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Natalie Moryl, Nessa Coyle, Samuel Essandoh and Paul Glare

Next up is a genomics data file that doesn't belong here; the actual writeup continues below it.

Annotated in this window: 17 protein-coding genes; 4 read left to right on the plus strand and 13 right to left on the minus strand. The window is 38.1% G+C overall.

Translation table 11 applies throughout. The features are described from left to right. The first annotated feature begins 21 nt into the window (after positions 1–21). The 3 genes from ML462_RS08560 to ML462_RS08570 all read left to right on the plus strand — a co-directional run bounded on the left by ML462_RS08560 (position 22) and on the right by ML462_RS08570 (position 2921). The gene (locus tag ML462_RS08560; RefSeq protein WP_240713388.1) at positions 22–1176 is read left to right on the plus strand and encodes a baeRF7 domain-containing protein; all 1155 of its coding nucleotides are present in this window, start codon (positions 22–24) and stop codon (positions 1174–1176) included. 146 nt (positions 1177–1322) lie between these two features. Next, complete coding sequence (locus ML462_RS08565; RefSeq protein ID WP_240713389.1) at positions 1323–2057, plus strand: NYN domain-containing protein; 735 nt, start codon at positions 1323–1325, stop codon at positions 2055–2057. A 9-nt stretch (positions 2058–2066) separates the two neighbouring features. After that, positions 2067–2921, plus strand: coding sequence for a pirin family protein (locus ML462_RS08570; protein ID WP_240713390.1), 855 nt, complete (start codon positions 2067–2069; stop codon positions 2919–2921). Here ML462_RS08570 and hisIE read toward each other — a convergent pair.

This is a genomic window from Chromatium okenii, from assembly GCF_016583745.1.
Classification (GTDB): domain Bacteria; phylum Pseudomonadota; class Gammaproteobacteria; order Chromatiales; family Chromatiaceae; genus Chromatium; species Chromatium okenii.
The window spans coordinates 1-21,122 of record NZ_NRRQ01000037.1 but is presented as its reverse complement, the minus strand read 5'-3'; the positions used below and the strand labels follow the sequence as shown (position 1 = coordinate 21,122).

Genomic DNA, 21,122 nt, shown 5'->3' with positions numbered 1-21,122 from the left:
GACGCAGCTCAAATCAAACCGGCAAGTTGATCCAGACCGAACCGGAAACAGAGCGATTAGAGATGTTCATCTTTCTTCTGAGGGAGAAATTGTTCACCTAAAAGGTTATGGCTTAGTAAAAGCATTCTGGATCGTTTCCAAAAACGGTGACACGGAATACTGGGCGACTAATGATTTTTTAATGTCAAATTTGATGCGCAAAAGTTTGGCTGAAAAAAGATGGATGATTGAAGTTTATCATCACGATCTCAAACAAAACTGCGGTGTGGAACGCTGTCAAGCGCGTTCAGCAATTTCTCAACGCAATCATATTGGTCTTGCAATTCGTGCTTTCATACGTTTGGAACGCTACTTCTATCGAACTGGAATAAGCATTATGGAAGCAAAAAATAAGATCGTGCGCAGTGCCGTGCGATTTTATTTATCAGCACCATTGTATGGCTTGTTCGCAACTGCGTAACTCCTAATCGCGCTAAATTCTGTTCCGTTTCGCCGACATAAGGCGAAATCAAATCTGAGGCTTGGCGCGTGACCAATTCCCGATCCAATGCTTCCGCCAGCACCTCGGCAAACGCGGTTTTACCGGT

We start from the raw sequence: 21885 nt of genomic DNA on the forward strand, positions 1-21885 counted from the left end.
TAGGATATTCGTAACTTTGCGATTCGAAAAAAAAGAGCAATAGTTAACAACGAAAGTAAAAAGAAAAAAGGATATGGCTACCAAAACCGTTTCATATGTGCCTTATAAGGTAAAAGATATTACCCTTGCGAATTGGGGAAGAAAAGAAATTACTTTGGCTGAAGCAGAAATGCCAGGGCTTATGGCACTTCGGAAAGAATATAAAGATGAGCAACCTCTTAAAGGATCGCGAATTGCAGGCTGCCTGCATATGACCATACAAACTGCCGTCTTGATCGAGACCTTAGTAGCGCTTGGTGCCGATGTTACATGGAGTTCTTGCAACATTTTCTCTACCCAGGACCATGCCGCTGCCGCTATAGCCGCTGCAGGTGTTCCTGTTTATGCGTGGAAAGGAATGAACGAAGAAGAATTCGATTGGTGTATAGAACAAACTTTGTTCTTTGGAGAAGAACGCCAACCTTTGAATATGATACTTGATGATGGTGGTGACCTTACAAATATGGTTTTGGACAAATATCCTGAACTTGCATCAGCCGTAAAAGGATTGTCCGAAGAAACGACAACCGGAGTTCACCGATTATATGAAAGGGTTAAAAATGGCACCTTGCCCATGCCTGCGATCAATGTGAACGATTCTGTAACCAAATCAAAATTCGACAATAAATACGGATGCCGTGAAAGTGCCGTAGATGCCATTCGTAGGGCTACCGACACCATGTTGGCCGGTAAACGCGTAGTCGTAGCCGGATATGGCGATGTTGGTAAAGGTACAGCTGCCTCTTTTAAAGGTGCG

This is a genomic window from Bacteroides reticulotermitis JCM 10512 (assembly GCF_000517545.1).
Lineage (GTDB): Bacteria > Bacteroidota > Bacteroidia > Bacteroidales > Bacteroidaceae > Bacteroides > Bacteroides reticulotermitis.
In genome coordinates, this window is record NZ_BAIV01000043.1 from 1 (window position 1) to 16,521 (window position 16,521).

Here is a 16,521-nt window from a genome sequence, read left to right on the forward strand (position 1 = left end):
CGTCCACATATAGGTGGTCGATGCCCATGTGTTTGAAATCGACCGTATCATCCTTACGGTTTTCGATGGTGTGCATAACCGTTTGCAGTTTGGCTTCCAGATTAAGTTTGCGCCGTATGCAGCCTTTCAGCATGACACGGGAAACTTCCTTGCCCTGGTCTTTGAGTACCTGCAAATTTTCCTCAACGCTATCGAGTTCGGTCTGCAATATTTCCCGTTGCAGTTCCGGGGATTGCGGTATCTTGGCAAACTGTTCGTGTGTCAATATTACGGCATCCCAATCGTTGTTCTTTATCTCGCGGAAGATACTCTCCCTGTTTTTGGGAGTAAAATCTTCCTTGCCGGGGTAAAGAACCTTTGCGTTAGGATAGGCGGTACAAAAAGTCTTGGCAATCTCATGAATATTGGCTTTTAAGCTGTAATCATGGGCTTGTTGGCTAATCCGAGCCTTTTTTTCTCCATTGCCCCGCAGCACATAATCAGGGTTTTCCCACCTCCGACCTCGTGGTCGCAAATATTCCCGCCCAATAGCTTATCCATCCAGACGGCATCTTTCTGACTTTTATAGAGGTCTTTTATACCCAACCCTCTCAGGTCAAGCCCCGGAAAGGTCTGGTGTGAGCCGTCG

The problem of pain in cancer survivors is attracting increased attention. Although comprehensive information about the prevalence of persistent pain in the cancer survivor population is currently lacking, it is known to depend on the type of cancer, comorbid conditions, and the initial pain management. Epidemiologic studies generally categorize pain in patients with cancer as either pain directly caused by the neoplastic process or related phenomena, pain occurring as a complication of anticancer treatment, or pain unrelated to the neoplastic process, caused by debility or concurrent disorders. This article focuses on pain syndromes in cancer survivors and the safe use of opioid therapy in this population when its ongoing use is part of the pain management plan. The use of physical therapy, rehabilitation therapy, and cognitive behavioral therapy, which are all extremely important aspects of pain management in the cancer survivor, are briefly mentioned.